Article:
July 31, 2015

Risk weights of 0% government and 100% private sector… in “The Land of the Free and the Home of the Brave”?

Sir, Gillian Tett writes: “Every nation needs a unifying idea. Americans love to see themselves as champions of free markets and entrepreneurial zeal — and have long been more welcoming to entrepreneurs than has most of the western world”, “The land of free markets, tied down by red tape”, July 31.

And Tett gives some examples business regulations that show how “champions of free markets and entrepreneurial zeal” might not be completely applicable to the America of today. I have a much more extreme example:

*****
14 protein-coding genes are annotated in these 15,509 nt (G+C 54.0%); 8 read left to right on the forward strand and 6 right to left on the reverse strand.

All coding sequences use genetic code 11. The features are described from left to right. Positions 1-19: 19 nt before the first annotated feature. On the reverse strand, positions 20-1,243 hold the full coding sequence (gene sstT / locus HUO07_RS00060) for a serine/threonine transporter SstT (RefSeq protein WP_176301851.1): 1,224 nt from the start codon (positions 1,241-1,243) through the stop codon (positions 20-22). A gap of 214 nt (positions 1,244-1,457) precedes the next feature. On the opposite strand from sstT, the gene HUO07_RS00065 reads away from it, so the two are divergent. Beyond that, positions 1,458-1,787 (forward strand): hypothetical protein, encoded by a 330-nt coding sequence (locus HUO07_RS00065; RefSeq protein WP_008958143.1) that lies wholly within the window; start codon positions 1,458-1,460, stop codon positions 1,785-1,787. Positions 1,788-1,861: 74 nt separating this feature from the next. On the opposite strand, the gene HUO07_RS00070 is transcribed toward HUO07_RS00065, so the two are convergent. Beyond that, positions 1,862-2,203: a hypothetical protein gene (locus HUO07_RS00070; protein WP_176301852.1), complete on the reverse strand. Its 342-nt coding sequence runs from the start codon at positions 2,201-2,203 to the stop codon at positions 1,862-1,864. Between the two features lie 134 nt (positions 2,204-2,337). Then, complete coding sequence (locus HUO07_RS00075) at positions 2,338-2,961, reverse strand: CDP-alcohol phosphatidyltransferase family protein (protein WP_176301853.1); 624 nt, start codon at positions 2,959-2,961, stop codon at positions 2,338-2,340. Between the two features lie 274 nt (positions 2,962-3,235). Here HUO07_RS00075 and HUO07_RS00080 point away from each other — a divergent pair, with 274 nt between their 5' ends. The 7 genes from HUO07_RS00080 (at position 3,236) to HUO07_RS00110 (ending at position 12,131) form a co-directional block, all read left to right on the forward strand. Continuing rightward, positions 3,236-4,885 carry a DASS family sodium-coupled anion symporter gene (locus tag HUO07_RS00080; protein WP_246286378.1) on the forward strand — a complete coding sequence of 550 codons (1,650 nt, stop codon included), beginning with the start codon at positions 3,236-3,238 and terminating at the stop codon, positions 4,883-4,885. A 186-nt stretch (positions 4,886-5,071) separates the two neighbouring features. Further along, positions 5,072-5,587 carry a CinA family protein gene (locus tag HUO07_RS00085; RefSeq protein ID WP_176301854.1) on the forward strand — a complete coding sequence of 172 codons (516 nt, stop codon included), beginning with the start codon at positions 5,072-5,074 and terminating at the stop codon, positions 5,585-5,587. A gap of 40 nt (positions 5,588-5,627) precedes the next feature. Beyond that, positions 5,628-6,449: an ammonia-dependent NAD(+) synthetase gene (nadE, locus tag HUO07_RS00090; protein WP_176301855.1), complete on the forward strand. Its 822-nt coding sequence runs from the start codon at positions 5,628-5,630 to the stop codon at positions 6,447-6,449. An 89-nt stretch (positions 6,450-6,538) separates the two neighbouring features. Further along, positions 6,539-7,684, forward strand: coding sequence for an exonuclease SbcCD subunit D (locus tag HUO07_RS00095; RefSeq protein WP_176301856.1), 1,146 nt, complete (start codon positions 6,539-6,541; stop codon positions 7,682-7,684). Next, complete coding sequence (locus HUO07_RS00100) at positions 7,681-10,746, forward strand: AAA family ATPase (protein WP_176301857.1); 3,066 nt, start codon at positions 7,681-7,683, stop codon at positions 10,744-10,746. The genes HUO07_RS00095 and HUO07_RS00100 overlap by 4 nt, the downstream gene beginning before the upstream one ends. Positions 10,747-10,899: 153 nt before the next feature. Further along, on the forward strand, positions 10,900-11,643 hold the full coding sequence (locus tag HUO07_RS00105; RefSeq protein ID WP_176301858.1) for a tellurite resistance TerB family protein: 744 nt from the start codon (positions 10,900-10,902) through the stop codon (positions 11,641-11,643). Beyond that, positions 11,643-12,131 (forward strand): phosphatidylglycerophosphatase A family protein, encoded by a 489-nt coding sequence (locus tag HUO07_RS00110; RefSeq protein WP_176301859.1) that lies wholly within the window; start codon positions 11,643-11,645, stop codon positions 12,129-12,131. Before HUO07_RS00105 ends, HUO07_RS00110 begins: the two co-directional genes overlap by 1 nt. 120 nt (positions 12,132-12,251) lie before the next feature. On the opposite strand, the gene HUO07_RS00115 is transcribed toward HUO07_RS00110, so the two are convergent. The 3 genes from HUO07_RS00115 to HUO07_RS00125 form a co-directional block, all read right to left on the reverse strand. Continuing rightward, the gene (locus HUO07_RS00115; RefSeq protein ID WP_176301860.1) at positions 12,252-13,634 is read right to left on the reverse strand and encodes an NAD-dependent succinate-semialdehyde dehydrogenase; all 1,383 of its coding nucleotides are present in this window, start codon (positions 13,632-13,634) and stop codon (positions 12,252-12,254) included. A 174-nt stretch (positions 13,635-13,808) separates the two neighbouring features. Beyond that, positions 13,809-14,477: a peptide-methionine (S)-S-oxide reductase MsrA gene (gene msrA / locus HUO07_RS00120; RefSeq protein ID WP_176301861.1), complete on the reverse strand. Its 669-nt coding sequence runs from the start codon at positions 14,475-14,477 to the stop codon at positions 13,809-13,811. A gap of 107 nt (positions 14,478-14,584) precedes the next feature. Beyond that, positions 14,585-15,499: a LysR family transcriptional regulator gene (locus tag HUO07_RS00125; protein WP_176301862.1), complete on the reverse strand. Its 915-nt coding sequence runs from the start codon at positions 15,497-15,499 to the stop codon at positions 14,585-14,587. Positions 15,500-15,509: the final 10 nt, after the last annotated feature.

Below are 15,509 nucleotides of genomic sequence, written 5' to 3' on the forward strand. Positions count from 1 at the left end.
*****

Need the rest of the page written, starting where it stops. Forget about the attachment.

In 1988 the US signed up the Basel Accord, which for the purpose of setting the capital requirements for banks, defined the risk-weights to be zero percent for the government, because it is considered safe, and 100 percent when lending for the private sector, because it is considered risky. That clearly distorts the allocation of bank credit in favor of the government and against the private sector.

So could Gillian Tett, or anyone else, please explain to me how that fits the notion of “The Land of the Free and the Home of the Brave”?